Other Types of Health Insurance Plans
Medicare and Medigap
Medicare is the federal (national) health insurance program for Americans age 65 and older and for certain disabled Americans. If you are eligible for Social Security or Railroad Retirement benefits and are age 65, you and your spouse automatically qualify for Medicare.
Medicare has two parts: hospital insurance, known as Part A, and supplementary medical insurance, known as Part B, which provides payments for doctors and related services and supplies ordered by the doctor. If you are eligible for Medicare, Part A is free, but you must pay a premium for Part B.
Medicare will pay for many of your health care expenses, but not all of them. In particular, Medicare does not cover most nursing home care, long-term care services in the home, or prescription drugs. There are also special rules on when Medicare pays your bills that apply if you have employer group health insurance coverage through your own job or the employment of a spouse.
Medicare usually operates on a fee-for-service basis. HMOs and similar forms of prepaid health care plans are now available to Medicare enrollees in some locations (see Medicare to find and compare the plans in your area).
The best sources of information on the Medicare program are the handbook Medicare & You (pdf), and the Medicare website. You may also contact your local Social Security office for information and materials (this link also provides contact information if you are outside the U.S.).
Some people who are covered by Medicare buy private insurance, called "Medigap" policies, to pay the medical bills that Medicare does not cover. Some Medigap policies cover Medicare's deductibles; most Medigap policies pay the coinsurance amount. Some Medigap policies also pay for health services not covered by Medicare. There are 10 standard plans from which you can choose (some States may have fewer than 10.) If you buy a Medigap policy, make sure you do not purchase more than one. You need to shop carefully before deciding on the best Medigap policy to fit your needs. To help you make the right choice, review this guide: Choosing a Medigap Policy: A Guide to Health Insurance for People with Medicare (pdf). To find the health insurance companies in your state that sell Medigap, and to help you compare their health plans, see Medicare.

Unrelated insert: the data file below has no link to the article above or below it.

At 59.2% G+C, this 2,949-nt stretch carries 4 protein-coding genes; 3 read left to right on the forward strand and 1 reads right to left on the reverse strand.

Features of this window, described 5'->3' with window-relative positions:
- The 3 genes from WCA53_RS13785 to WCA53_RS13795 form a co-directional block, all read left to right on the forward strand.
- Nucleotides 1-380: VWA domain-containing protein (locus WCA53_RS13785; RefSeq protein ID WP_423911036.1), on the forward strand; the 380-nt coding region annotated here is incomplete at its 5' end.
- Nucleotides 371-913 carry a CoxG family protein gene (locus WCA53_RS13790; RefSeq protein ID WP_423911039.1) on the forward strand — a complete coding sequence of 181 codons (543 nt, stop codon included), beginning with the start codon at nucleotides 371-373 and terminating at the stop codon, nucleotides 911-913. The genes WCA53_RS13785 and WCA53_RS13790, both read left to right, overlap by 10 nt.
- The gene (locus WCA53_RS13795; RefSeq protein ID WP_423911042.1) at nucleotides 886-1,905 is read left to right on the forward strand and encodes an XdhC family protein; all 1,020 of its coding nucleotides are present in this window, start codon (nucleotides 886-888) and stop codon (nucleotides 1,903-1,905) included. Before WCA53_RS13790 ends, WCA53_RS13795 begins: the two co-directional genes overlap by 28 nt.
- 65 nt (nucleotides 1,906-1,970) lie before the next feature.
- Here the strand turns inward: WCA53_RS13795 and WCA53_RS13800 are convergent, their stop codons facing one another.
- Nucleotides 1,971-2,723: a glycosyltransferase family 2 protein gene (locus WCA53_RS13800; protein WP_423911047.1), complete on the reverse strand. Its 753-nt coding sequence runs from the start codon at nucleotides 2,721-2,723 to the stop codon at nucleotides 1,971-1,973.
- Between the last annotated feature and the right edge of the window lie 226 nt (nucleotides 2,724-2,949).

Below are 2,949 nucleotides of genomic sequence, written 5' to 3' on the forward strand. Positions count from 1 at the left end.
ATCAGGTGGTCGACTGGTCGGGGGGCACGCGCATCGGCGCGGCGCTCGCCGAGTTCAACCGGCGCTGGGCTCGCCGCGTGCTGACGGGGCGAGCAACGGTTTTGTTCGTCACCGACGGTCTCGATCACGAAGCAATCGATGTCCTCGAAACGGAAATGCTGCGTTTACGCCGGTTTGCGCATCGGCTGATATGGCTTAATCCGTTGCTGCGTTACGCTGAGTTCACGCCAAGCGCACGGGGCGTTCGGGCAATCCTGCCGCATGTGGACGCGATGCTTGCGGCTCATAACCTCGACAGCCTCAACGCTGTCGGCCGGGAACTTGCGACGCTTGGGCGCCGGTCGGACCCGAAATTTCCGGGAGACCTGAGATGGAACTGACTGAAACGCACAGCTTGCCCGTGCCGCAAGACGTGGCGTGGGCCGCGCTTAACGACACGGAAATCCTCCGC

Disability insurance replaces income you lose if you have a long-term illness or injury and cannot work. Disability coverage is an important type of insurance for working-age people to consider. Disability insurance does not cover the cost of rehabilitation if you are injured. Check your major medical insurance to see if it is covered there.
Some employers offer group disability insurance and this may be one of the benefits where you work. Or you might be eligible for some government-sponsored programs that provide disability benefits. Many different kinds of individual disability policies are also available.
To help you decide if you need disability insurance coverage, review the online (PDF) Guide to Disability Income Insurance, from America's Health Insurance Plans. This publication explains disability insurance and sources of disability income. It will also help you compare your choices of disability policies.
Hospital Indemnity Insurance
Hospital indemnity insurance offers limited coverage. It pays a fixed amount for each day, up to a maximum number of days. You may use it for medical or other health care expenses. Usually, the amount you receive will be less than the cost of a hospital stay.
Some hospital indemnity policies will pay the specified daily amount even if you have other health insurance. Other hospital indemnity insurance plans may coordinate benefits, so that the money you receive does not equal more than 100 percent of the hospital bill.
Long-Term Care Insurance
Long-term care insurance is designed to cover the costs of nursing home care, which can be several thousand dollars each month. Long-term care is usually not covered by health insurance except in a very limited way. Medicare covers very few long-term care expenses. There are many long-term care insurance plans and they vary in costs and services covered, each with its own limits.
More detailed information is given in the online (PDF) Guide to Long-Term Care Insurance from America's Health Insurance Plans.